Controlling foreign objects in raw materials can be started by specifications, letters of guarantee and vendor inspection and certifications.

The following hazards are specifically mentioned –


Allergenic materials

Radiological hazards

Unapproved and undeclared food colours and additives

Drug residues / Products of decomposition /Parasites

Contaminants in facilities can be controlled with strict compliance to GMPs and having prerequisite programs that include insect and pest control, properly protected light fixtures, sanitation, etc. Adherence to regulatory guidelines regarding proper clothing for employees and the absence of jewelry will prevent many problems. Employee education is necessary to help control these foreign materials.

Vectors of cross contamination

Systems that can carry contamination from one area to another



Air & water flow


Recycled packaging

Pest control contractor

Waste disposal

Process flow

Storage bins / hoppers

Product flow

Laboratory sampling

Cleaning activity


Many controls for microbiological hazards will be implemented through HACCP prerequisite programs.

Attached Files

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palesa , fuse_23 , Poulami , egem , Ayuse , bnue , Larry6394 , Sonitabu , t_varangaonkar , AUSFS , KenLim , Charles.C

#3 Charles.C


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Posted 27 July 2013 - 07:54 AM

Dear kenlim,


Any particular standard? It can make a lot of difference.

Quite often the first receiving stage can be classified as a Prerequisite which should reduce yr workload somewhat.


Rgds / Charles.C

Kind Regards,



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#4 KenLim


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Posted 29 July 2013 - 02:44 AM

Thanks SUSHIL and Charles.C .
Your response and the attacehd reference was helpful.
Our suppliers pass thru the Supplier Accreditation Program and Supplier Performance Review, and the recieving stage includes document review (COA and DR) and physico-chemical testing as per our company Raw Material Specification.
Please correct me if I am wrong, if I will consider my recieving stage to be a CCP for both microbial hazards and physical hazards from source supplier, my control measure would be the COA and the Letter of Guarantee Free from Physical Hazards.
Then my control measure would be that all identified microbial hazards (esp pathogens) must be tested by the supplier and must be indicated in their COA and the test result must be within acceptable limit as per our company Raw Material Specifications and local FDA.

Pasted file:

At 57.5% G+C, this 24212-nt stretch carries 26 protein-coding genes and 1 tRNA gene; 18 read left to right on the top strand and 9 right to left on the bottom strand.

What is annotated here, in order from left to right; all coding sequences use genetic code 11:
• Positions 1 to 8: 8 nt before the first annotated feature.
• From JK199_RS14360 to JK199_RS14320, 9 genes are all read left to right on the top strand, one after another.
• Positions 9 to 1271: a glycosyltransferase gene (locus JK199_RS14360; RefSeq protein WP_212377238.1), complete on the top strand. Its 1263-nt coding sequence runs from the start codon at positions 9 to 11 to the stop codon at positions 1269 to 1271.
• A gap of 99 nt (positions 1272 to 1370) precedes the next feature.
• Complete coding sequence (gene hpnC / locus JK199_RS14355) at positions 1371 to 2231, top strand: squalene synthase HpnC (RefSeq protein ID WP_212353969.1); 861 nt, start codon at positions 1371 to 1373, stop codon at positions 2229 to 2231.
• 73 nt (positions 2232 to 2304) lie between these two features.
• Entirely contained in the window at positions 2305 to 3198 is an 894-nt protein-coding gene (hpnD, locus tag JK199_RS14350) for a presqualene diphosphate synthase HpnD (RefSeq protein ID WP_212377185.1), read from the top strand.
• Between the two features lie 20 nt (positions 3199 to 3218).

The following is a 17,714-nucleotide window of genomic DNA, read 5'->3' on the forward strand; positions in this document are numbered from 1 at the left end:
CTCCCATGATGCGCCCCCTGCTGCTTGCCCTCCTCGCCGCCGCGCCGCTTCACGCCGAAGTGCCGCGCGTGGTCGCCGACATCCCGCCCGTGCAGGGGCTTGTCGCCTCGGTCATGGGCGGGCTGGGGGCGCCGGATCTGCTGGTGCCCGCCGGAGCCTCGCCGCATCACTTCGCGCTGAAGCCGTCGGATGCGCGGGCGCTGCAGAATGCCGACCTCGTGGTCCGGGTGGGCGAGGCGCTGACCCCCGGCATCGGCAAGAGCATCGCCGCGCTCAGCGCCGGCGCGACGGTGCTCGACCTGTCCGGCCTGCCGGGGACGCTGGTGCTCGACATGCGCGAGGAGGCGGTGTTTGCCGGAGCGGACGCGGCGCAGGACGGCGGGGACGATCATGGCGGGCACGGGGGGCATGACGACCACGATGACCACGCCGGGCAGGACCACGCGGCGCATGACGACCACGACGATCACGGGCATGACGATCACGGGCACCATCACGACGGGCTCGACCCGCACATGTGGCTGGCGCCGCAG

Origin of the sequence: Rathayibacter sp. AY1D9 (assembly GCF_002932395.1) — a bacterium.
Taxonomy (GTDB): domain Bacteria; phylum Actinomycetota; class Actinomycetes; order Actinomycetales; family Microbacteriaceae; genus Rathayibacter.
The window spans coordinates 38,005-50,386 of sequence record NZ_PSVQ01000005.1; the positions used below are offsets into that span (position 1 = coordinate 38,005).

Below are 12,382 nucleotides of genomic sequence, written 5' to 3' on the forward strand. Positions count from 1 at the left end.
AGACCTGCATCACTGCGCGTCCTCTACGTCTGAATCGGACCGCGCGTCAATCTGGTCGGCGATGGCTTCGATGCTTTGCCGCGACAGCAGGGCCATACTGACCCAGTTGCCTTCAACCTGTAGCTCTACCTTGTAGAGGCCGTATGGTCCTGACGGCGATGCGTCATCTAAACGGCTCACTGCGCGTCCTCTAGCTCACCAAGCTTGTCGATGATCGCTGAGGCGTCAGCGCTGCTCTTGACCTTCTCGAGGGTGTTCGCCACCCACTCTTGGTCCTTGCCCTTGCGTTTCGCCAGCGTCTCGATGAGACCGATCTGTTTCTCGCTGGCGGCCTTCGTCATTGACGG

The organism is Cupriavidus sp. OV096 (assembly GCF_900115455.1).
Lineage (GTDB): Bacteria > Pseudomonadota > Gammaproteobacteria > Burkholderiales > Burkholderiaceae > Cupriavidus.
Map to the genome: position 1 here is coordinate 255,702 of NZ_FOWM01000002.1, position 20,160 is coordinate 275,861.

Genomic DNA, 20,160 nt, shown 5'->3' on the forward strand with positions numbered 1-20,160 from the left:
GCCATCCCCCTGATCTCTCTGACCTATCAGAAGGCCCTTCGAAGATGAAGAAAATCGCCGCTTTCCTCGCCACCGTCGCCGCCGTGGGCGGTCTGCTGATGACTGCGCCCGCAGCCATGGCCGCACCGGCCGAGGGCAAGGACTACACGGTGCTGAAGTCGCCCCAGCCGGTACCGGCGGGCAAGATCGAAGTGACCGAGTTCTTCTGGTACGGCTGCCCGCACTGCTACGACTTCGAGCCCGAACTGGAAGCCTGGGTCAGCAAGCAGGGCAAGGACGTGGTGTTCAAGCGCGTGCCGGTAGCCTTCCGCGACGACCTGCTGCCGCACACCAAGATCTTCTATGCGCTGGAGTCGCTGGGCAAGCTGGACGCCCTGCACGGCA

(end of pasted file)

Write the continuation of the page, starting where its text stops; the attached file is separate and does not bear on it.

DO you guys think that this is a good CCP and its control is sufficient? or can you recomend an alternative?
Thanks very much!

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#5 Charles.C


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Posted 29 July 2013 - 04:03 AM

Dear KenLim,


Re Good? – The HACCP plan is satisfactory if it adequately / validatably / verifiably controls your significant health safety hazards.


If you would like more analytical thoughts, I suggest you post yr haccp plan /  raw material-finished product specifications here for comments.


The available CCP choices, critical limits may depend on aspects like my previous post and yr location. For example, if you refer to iso22000, supplier control is primarily within  prerequisite areas.

Other standards may be more/less prescriptive.

If there is no standard, the choice depends on yr own safety risk assessment, validation etc.


As you can see from the haccp plans attached in Sushil’s post, opinions for control parameters may differ.


Rgds / Charles.C


PS (added) - you may find this survey document of interest -

Attached File  Micro. data, standards, dried spices herbs, UK 2004.pdf   175.27KB   355 downloads


Kind Regards,



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#6 Tony-C


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Posted 29 July 2013 - 09:54 AM

Dear KenLim,


It would also be interesting to know what your customer is doing with your Flavor Mixes, are they being processed?